At PAX 2009 this past weekend, Kotaku sat down with Funcom to delve into the secrets behind The Secret World, learning about the societies, cabals, and PVP combat in the upcoming modern-day MMO.
I met with Funcom creative director Ragnar Tørnquist and The Secret World's lead designer Martin H Bruusgaard on Friday afternoon at the 2009 Penny Arcade Expo, packed into a small meeting room in the back of the main exhibit hall, where the two had to use a microphone to communicate due to the noise of the giant The Beatles: Rock Band stage just outside the door. As convention-goers warbled their way through a sloppy rendition of "A Hard Day's Night," we began to delve into the secrets surrounding The Secret World.
What is The Secret World? Funcom's third MMO after Anarchy Online and Age of Conan is a game that takes place in the real world of today, only everything is true. Aliens and demons exist. The world is hollow. Conspiracy theories are often true. There are mystical forces hiding just beyond sight, and if you see something moving out of the corner of your eye, odds are it isn't just a trick of the light.
Think The X-Files, or perhaps for a more modern point of reference, the television show Fringe. It's an intriguing concept made even more intriguing by the unconventional way Funcom is going about structuring this world.
As mentioned in previous articles, there are three secret societies operating beyond the veil of normalcy in The Secret World. In London, the ancient Templar organisation wages a holy battle against evil. They are the closest thing that The Secret World has to good guys. As Tørnquist puts it, "They don't participate in the war on evil. They ARE the war on evil. They're good in the sense that in order to get to that one demon in the middle of the town they're willing to burn the whole thing down, so good is a relative term."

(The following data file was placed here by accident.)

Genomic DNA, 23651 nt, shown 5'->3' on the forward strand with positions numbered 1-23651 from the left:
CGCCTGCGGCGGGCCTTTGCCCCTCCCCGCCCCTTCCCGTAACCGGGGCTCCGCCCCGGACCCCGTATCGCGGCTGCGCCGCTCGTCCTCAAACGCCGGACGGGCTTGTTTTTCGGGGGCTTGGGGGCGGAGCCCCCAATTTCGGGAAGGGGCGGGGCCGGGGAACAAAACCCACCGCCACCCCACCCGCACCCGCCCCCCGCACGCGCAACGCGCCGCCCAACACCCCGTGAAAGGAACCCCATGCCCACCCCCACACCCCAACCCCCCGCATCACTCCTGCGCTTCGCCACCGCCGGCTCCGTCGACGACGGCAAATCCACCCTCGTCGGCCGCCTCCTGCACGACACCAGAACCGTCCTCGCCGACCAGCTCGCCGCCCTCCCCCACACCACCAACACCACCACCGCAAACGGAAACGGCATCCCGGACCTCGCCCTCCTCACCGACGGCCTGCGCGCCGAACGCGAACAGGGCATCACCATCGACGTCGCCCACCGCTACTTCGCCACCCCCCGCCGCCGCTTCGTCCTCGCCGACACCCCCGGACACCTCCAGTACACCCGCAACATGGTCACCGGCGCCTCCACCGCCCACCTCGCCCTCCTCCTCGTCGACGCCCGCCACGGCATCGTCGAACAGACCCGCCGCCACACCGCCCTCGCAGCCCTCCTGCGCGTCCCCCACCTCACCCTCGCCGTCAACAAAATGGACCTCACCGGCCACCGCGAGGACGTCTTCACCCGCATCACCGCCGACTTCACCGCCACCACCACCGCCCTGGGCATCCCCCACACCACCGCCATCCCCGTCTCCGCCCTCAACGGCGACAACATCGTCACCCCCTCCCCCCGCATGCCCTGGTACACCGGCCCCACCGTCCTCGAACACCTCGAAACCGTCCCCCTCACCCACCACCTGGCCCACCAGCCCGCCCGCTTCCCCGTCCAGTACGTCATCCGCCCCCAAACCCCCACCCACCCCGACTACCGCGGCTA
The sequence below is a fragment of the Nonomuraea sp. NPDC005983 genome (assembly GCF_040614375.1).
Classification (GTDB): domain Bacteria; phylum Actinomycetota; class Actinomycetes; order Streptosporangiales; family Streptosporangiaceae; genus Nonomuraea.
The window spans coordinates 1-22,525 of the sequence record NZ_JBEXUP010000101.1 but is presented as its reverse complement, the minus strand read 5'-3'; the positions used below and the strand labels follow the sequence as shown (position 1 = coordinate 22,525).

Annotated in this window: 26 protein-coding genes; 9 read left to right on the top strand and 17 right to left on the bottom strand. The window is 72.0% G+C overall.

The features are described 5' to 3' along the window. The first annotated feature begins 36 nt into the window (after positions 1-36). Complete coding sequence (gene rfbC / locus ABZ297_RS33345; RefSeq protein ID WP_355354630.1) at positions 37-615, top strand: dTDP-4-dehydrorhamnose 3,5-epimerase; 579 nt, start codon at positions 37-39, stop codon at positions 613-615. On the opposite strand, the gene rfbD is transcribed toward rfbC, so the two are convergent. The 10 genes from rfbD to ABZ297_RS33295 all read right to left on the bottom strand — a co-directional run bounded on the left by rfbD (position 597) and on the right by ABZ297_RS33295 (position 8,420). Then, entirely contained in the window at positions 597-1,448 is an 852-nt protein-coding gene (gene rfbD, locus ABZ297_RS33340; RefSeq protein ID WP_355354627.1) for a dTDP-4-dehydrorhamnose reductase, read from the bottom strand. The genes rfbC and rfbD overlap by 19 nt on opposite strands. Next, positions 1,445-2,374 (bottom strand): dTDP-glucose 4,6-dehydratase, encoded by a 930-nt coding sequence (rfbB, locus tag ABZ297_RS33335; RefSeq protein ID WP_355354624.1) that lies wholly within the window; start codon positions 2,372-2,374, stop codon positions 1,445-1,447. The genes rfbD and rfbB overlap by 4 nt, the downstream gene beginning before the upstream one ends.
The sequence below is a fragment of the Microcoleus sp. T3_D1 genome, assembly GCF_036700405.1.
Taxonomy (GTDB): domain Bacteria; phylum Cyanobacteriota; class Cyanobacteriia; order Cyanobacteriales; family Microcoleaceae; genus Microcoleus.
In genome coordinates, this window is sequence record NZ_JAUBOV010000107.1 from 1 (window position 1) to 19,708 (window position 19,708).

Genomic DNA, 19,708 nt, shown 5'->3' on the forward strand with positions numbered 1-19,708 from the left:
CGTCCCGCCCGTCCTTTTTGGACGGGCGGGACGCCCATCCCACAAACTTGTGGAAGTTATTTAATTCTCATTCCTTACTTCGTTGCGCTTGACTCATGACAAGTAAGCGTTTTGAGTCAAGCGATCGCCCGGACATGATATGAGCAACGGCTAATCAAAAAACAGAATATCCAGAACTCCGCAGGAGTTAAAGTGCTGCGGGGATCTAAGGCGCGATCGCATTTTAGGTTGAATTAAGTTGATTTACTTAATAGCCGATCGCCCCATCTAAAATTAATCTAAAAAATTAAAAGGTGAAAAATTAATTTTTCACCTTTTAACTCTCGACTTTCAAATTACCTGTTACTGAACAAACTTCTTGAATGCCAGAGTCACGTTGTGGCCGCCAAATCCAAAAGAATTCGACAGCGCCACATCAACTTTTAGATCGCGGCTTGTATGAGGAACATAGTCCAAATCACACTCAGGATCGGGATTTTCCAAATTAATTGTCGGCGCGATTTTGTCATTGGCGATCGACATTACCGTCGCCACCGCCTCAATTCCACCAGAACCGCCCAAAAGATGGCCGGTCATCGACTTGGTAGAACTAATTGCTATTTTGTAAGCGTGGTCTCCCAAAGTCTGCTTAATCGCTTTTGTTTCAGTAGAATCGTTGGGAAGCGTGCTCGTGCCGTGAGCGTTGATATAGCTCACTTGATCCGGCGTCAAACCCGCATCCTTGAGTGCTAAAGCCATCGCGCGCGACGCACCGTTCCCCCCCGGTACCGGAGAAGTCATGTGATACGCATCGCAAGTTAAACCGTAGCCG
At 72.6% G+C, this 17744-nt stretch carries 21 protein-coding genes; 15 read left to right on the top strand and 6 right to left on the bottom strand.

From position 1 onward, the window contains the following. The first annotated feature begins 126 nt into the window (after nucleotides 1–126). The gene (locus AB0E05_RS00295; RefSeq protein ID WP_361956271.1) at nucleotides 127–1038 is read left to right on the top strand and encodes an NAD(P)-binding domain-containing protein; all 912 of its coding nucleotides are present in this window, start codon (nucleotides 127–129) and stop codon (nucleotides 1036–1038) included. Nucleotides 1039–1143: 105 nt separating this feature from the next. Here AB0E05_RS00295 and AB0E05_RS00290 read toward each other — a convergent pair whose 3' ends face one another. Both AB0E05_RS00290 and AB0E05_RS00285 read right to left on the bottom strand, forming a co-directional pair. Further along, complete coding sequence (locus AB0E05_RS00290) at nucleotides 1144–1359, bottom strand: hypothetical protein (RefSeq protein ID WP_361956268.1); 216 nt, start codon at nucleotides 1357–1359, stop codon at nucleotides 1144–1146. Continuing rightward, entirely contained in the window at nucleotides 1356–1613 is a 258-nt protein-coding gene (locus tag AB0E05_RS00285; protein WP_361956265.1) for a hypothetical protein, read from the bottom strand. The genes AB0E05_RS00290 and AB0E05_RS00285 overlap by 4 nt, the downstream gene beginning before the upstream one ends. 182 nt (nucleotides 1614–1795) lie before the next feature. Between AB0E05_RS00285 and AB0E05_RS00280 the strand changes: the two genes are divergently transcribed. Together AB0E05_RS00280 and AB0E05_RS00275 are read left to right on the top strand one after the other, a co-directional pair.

Then comes the Illuminati...The Secret World's answer to bad guys. The Illuminati is the most secret of the three societies. Driven out of Europe by the Templar in the 1600's, the Illuminati operate out of an abandoned warehouse in New York City. To the Illuminati, power is their currency. Getting it, controlling it, and keeping it is their goal, and they will achieve it at any cost.
Finally we have my personal favourite society, the Dragon. The Dragon believe in chaos in order to achieve a balance between good and evil. Their motivations are known only to them, and their actions make sense only to them. From the introductory trailer I was shown: "The two most powerful warriors are patience and time. We are Dragon, and we have both." The Dragon are master manipulators, playing the two other societies against each other from their base in a monastery in Seoul, Korea. I particularly liked Tørnquist's description. "These guys believe that the world needs to descend into chaos before achieving balance. They're unknowable...they are chaotic...they are like the Chinese puzzle box - secrets within secrets within secrets."